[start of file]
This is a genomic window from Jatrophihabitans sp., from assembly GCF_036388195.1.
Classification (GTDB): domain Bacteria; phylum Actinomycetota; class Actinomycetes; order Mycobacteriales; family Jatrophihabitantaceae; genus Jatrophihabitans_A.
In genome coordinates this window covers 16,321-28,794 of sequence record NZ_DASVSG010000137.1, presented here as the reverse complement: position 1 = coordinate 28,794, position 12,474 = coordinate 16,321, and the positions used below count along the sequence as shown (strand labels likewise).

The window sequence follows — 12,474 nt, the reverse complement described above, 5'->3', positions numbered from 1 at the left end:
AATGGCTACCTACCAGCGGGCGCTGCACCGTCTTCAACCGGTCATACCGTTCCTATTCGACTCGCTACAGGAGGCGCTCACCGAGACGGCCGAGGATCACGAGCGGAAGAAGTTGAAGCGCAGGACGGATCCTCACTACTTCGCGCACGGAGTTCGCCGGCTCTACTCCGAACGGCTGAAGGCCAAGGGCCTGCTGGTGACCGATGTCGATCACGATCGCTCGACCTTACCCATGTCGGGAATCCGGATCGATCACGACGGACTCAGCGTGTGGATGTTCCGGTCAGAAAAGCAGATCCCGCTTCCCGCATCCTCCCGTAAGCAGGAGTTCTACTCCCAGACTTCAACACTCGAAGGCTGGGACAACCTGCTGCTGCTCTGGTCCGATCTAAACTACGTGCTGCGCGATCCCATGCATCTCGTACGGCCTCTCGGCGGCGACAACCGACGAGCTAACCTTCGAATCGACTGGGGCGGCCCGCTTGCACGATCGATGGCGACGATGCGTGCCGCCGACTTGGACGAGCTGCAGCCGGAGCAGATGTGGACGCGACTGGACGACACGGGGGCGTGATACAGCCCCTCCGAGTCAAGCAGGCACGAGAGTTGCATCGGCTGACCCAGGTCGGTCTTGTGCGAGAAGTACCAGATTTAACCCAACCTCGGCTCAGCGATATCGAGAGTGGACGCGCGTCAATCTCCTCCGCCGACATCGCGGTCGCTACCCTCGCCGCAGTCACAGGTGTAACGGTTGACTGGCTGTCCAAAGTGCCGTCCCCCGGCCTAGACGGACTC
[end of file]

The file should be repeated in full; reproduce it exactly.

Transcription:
This is a genomic window from Jatrophihabitans sp., from assembly GCF_036388195.1.
Classification (GTDB): domain Bacteria; phylum Actinomycetota; class Actinomycetes; order Mycobacteriales; family Jatrophihabitantaceae; genus Jatrophihabitans_A.
In genome coordinates this window covers 16,321-28,794 of sequence record NZ_DASVSG010000137.1, presented here as the reverse complement: position 1 = coordinate 28,794, position 12,474 = coordinate 16,321, and the positions used below count along the sequence as shown (strand labels likewise).

The window sequence follows — 12,474 nt, the reverse complement described above, 5'->3', positions numbered from 1 at the left end:
AATGGCTACCTACCAGCGGGCGCTGCACCGTCTTCAACCGGTCATACCGTTCCTATTCGACTCGCTACAGGAGGCGCTCACCGAGACGGCCGAGGATCACGAGCGGAAGAAGTTGAAGCGCAGGACGGATCCTCACTACTTCGCGCACGGAGTTCGCCGGCTCTACTCCGAACGGCTGAAGGCCAAGGGCCTGCTGGTGACCGATGTCGATCACGATCGCTCGACCTTACCCATGTCGGGAATCCGGATCGATCACGACGGACTCAGCGTGTGGATGTTCCGGTCAGAAAAGCAGATCCCGCTTCCCGCATCCTCCCGTAAGCAGGAGTTCTACTCCCAGACTTCAACACTCGAAGGCTGGGACAACCTGCTGCTGCTCTGGTCCGATCTAAACTACGTGCTGCGCGATCCCATGCATCTCGTACGGCCTCTCGGCGGCGACAACCGACGAGCTAACCTTCGAATCGACTGGGGCGGCCCGCTTGCACGATCGATGGCGACGATGCGTGCCGCCGACTTGGACGAGCTGCAGCCGGAGCAGATGTGGACGCGACTGGACGACACGGGGGCGTGATACAGCCCCTCCGAGTCAAGCAGGCACGAGAGTTGCATCGGCTGACCCAGGTCGGTCTTGTGCGAGAAGTACCAGATTTAACCCAACCTCGGCTCAGCGATATCGAGAGTGGACGCGCGTCAATCTCCTCCGCCGACATCGCGGTCGCTACCCTCGCCGCAGTCACAGGTGTAACGGTTGACTGGCTGTCCAAAGTGCCGTCCCCCGGCCTAGACGGACTC